Teaching child care law: Key principles, new priorities

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This paper re‐examines the principles, priorities and practices of teaching child care law on UK social work qualifying programmes. It identifies four key lessons from the past for teaching and learning child care law, and proposes additional priorities for the future. It draws on research into the way that social workers and local authority solicitors work together in child care cases, suggesting how the lessons from this study of inter‐professional working can be applied in social work education and practice. The project involved over 50 interviews with social workers and lawyers in six local authorities in England. The interviewees' comments highlight the stresses and satisfactions of court work; the tensions and potential of their inter‐professional relationship; perceived weaknesses of social workers' written work; and the challenges of contemporary child care practice. In the light of these findings, the new priorities focus on preparing students for working in the courts and with lawyers, for developing analytical skills and for survival in hard pressed social services departments. They also call for realism about what can be achieved on qualifying courses, and for an active role for social work educators in promoting wider understanding of the challenges of social work with children and families.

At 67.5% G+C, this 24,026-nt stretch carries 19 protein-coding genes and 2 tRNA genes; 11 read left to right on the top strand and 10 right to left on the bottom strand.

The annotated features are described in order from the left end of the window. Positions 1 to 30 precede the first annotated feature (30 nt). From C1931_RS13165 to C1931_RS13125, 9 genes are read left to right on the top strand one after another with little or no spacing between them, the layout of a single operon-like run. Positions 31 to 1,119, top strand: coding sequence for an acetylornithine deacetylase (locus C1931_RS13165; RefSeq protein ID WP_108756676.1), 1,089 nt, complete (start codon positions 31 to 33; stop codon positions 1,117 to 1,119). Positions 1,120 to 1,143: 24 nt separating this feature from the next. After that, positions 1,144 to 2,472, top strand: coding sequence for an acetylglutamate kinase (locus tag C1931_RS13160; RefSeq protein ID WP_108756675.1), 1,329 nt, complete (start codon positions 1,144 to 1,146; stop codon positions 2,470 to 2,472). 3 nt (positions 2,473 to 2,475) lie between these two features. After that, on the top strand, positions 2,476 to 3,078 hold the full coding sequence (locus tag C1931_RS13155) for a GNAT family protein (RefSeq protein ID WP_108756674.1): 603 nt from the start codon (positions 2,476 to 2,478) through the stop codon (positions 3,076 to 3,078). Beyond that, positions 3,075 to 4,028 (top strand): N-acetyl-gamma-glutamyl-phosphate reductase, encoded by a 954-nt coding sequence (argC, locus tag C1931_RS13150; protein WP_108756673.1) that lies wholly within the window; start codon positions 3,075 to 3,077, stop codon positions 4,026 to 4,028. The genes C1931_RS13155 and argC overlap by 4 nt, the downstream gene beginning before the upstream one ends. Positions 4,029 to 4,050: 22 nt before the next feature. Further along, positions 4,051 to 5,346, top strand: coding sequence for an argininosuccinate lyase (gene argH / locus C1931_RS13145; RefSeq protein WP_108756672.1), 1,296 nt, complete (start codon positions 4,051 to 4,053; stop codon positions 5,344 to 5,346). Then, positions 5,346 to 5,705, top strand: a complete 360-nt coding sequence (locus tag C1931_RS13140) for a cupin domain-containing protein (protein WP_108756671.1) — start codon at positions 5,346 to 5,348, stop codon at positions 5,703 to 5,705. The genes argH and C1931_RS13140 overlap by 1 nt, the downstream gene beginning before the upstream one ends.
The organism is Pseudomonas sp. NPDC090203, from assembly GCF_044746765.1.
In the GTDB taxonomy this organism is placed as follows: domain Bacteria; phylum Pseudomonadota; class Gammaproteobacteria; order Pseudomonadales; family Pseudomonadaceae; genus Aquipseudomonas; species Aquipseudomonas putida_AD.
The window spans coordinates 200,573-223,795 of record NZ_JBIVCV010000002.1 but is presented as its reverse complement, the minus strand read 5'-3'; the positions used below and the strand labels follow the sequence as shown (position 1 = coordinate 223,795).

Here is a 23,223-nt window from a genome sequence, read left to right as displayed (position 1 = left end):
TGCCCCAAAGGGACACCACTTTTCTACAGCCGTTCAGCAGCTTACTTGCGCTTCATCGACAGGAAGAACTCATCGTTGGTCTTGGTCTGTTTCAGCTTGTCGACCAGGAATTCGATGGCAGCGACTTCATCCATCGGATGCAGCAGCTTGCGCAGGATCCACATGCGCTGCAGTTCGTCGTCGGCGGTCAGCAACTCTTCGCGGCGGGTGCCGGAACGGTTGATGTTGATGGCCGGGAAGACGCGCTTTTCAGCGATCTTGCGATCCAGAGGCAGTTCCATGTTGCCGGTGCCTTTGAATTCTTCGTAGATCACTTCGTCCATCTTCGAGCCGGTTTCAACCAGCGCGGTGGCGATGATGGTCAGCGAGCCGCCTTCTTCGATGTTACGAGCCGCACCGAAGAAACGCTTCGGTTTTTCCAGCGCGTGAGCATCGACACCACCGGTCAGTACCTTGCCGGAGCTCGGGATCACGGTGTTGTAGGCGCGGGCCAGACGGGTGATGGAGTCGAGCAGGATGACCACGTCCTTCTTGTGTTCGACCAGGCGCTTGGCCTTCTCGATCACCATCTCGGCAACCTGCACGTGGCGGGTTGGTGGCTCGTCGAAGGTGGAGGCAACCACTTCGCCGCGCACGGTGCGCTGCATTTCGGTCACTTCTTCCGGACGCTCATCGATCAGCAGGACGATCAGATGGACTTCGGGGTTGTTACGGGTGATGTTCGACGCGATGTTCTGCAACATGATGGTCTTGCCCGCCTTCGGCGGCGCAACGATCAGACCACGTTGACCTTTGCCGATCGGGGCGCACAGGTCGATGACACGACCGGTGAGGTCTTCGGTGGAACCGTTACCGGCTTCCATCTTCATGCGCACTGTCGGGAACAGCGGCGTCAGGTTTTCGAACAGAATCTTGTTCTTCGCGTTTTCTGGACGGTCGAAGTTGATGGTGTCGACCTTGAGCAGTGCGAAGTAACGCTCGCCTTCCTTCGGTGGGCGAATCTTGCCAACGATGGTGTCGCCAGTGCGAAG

Original languageEnglish
Pages (from-to)217-230
Number of pages14
JournalSocial Work Education
Issue number2
Publication statusPublished - 2004

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